Back to Ask the Diabetes Team Ask the Diabetes Team

From Newark, Delaware, USA:

I got diabetes about five years ago and I've been having problems with my blood sugar. I love to eat a lot, and I mean a lot. I'm not fat. I go to the University of Delaware and I'm in my senior year. The problem that I have is that my eating habits revolve around my blood sugar count. If my blood sugar is low I eat more sugary food, if my blood sugar is high I take more insulin. This works out fine for my blood sugar hemoglobin tests because the high and lows equal each other out so they look fine (I'm not a doctor, but this is what I think is happening).

How would I be able to get my blood sugar in order? I check my blood sugar five times a day or more. I do drink beer every once in a while and I just quite smoking cigarettes. I also never had diabetes training when I got it and I never followed the calorie diet that I should follow because I love to eat, even when I'm not hungry.


Congratulations on your efforts to improve your health, especially stopping smoking. College can be a difficult time of life to pay needed attention to your health.

Your main question about food and diabetes would be difficult to answer directly. I would recommend meeting with a nutritionist who is a Registered Dietitian experienced in the care of people with diabetes. With a dietitian you could look at your overall food intake for its "healthiness." You could also look at ways to satisfy your food likes while keeping your diabetes in balance. I do teach people to adjust their insulin based on their food intake (as this is what your pancreas would do if you didn't have diabetes), but it sounds like food cravings and highs and low blood sugars are a problem for you. You didn't mention if you are having a problem with weight. These issues could be discussed with the dietitian and a physician and diabetes educator.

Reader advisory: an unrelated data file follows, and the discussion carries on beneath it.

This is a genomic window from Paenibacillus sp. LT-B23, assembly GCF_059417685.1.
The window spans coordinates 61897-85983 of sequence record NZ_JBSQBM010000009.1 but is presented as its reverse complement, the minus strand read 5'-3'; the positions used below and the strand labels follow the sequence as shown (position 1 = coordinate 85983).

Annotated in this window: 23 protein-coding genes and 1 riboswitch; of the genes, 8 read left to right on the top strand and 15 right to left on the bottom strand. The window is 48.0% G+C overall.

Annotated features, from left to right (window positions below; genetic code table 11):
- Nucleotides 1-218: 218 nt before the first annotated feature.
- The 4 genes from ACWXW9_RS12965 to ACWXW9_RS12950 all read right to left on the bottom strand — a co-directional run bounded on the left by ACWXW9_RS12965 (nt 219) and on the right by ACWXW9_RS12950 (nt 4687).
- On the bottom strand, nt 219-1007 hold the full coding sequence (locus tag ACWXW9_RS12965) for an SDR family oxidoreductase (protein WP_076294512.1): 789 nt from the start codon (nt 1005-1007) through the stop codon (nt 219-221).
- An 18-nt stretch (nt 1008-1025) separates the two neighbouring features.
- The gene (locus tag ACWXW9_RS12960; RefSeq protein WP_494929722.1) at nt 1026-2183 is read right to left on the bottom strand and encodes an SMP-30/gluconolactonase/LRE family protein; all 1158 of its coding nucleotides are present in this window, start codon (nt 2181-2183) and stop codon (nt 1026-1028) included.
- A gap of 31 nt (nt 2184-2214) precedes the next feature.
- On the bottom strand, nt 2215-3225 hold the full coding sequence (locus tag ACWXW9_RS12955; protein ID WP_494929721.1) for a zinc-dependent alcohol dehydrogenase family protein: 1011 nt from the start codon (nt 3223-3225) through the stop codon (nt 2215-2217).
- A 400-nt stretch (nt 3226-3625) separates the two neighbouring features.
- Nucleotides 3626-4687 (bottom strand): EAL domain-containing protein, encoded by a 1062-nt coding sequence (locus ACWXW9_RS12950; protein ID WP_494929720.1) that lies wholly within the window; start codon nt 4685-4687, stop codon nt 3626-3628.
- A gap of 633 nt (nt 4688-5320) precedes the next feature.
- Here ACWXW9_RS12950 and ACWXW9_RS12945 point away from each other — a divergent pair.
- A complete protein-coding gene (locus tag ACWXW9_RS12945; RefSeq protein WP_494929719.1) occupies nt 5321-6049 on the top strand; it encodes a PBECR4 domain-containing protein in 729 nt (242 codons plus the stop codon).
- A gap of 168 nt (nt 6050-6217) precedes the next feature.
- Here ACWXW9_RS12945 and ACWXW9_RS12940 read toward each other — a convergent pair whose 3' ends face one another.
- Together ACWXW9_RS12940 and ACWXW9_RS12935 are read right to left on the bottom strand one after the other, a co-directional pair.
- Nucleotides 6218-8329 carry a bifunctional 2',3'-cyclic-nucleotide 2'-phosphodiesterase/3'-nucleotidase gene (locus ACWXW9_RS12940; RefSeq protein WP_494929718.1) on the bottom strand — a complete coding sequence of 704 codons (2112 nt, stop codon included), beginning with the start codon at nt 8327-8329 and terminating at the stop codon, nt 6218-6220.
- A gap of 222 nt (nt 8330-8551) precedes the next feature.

Additional comment from Joyce Mosiman, diabetes dietitian:

A more consistent eating pattern might lead to less swings in appetite as sometimes adjusting insulin creates the necessity to eat because the insulin is on board. Even though there's not a weight problem now, these often develop with this kind of eating pattern down the road.


Original posting 23 Oct 97
Updated 30 Oct 97


  Back to Ask the Diabetes Team Return to the Top of This Page

Last Updated: (none)
This Internet site provides information of a general nature and is designed for educational purposes only. If you have any concerns about your own health or the health of your child, you should always consult with a physician or other health care professional.

This site is published by T-1 Today, Inc. (d/b/a Children with Diabetes), a 501c3 not-for-profit organization, which is responsible for its contents. Our mission is to provide education and support to families living with type 1 diabetes.
By using this site, you agree to our Terms of Use, Legal Notice, and Privacy Policy.
© Children with Diabetes, Inc. 1995-2018. Comments and Feedback.